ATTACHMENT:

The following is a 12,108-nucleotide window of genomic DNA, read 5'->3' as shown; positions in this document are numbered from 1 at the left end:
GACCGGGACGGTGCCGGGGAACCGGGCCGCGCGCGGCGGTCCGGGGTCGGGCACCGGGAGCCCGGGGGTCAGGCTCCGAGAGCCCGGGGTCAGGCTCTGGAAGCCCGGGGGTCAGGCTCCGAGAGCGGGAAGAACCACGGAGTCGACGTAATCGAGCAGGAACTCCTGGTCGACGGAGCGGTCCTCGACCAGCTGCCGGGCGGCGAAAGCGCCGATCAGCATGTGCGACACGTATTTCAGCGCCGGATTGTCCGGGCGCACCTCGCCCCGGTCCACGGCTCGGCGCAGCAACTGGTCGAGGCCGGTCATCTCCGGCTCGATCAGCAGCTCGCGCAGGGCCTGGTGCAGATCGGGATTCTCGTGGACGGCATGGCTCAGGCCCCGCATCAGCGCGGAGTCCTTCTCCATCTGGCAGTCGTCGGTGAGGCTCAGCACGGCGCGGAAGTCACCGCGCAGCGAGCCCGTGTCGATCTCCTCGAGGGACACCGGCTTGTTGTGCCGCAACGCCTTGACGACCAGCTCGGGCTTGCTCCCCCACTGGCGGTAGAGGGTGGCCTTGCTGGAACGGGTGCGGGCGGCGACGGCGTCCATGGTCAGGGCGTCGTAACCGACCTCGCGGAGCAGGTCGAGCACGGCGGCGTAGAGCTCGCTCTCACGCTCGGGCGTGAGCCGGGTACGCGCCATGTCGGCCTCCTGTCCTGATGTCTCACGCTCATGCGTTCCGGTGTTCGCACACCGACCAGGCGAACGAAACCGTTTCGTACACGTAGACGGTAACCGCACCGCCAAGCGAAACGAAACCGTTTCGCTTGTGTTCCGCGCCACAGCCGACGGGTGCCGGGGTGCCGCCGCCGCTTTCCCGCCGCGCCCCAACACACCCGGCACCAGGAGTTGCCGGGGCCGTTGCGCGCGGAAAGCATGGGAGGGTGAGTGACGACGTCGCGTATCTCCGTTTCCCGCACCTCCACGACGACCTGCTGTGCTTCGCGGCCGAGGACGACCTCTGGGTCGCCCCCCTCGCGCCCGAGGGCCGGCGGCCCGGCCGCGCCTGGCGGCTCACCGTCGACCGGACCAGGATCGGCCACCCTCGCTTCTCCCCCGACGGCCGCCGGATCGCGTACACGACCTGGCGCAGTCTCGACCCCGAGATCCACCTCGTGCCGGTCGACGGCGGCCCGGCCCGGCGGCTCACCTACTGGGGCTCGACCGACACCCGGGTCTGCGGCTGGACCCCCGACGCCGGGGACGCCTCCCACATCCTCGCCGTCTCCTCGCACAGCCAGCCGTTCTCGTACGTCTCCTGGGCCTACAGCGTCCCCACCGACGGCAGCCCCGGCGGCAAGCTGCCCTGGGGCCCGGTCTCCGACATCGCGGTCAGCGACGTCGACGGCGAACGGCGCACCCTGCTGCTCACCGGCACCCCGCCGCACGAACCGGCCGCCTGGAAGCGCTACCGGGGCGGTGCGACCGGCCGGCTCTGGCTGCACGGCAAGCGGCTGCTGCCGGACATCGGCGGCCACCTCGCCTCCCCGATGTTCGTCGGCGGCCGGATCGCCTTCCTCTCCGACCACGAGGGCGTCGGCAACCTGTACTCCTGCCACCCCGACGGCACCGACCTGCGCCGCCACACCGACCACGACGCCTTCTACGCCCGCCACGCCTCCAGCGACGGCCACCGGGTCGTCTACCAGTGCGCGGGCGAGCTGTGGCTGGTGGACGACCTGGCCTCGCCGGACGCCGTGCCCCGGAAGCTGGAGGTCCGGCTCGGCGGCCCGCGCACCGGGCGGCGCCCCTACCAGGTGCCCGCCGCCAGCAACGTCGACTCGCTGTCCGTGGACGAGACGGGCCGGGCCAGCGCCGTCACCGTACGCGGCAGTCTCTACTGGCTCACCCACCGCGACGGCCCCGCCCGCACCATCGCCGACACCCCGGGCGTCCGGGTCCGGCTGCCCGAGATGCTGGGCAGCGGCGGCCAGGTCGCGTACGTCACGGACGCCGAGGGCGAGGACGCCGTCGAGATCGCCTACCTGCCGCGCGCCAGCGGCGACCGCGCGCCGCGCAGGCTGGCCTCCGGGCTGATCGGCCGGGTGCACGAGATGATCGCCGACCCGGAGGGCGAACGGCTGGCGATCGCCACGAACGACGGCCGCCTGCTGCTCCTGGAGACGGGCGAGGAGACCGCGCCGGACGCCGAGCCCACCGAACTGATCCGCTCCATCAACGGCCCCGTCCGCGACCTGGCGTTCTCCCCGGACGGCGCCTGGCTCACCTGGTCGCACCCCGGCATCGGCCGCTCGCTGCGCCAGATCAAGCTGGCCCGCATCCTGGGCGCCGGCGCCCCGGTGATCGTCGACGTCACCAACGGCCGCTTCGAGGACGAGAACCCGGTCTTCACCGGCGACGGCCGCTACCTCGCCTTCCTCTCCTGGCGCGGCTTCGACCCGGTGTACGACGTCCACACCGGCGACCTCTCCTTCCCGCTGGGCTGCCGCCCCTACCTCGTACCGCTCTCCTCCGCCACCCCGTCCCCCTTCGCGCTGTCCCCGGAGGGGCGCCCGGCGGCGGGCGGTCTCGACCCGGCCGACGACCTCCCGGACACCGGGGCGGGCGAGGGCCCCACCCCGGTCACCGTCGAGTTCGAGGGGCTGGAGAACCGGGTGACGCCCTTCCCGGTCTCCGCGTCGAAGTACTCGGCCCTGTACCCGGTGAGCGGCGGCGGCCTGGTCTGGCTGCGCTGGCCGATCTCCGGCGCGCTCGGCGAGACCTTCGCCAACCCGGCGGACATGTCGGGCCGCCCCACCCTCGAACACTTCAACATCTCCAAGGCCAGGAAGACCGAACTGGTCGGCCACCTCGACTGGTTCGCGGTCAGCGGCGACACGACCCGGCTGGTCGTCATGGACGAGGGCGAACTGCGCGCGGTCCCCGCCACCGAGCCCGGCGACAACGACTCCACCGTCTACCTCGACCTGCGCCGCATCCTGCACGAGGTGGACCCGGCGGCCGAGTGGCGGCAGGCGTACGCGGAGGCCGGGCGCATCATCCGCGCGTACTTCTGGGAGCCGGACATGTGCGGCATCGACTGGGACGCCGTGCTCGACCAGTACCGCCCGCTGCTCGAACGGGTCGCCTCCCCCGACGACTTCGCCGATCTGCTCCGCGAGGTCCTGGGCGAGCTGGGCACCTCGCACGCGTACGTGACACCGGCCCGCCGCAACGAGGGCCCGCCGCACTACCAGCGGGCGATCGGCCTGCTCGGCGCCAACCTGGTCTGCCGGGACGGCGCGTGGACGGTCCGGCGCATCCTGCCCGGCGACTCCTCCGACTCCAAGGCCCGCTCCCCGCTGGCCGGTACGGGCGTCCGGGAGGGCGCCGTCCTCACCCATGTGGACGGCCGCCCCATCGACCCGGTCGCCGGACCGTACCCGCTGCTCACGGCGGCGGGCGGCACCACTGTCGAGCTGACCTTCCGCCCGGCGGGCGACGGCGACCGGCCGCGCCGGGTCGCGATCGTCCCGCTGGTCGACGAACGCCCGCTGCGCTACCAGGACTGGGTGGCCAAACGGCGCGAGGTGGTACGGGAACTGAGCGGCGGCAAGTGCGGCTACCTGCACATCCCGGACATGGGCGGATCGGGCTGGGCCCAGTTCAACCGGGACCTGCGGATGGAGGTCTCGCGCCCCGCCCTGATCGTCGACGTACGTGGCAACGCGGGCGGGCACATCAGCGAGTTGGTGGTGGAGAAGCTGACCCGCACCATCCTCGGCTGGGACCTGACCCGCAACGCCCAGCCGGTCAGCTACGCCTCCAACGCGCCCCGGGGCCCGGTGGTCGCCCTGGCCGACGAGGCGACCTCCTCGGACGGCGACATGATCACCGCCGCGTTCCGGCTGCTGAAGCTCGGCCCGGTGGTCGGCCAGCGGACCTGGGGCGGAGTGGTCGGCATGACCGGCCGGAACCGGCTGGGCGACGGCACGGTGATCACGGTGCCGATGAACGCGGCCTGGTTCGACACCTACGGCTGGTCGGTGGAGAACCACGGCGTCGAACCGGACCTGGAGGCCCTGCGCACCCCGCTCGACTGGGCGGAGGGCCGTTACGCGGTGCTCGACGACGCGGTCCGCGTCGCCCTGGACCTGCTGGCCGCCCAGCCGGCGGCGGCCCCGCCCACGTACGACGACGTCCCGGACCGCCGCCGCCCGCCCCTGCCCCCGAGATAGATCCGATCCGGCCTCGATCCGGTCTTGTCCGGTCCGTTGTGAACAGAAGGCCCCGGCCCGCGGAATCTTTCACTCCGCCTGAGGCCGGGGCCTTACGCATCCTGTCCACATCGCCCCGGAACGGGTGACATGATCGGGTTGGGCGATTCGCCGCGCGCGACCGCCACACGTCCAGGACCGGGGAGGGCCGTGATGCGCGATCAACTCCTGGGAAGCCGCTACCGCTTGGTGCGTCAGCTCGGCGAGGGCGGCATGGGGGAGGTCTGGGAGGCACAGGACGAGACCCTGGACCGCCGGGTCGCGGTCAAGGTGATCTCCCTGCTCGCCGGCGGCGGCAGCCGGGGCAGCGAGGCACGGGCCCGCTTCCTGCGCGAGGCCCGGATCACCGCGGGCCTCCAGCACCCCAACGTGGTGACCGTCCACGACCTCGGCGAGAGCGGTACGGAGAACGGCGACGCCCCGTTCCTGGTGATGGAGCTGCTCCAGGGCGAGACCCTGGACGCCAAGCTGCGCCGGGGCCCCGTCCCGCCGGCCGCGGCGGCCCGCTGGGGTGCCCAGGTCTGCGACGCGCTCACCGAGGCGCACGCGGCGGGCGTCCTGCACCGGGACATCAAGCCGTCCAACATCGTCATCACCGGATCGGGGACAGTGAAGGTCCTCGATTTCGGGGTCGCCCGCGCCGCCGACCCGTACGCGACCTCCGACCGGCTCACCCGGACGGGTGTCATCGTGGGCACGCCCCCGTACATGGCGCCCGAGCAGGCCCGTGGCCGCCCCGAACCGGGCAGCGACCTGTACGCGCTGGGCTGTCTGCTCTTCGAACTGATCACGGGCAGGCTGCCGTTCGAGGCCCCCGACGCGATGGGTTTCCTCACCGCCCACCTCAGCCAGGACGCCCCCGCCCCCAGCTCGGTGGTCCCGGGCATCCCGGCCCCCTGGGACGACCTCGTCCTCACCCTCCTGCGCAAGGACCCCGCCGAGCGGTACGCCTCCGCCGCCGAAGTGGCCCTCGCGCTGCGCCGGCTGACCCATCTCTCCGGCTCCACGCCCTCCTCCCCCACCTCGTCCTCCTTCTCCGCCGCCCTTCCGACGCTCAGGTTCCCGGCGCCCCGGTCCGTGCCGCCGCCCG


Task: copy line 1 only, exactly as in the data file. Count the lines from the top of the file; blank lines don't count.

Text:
The following is a 12,108-nucleotide window of genomic DNA, read 5'->3' as shown; positions in this document are numbered from 1 at the left end: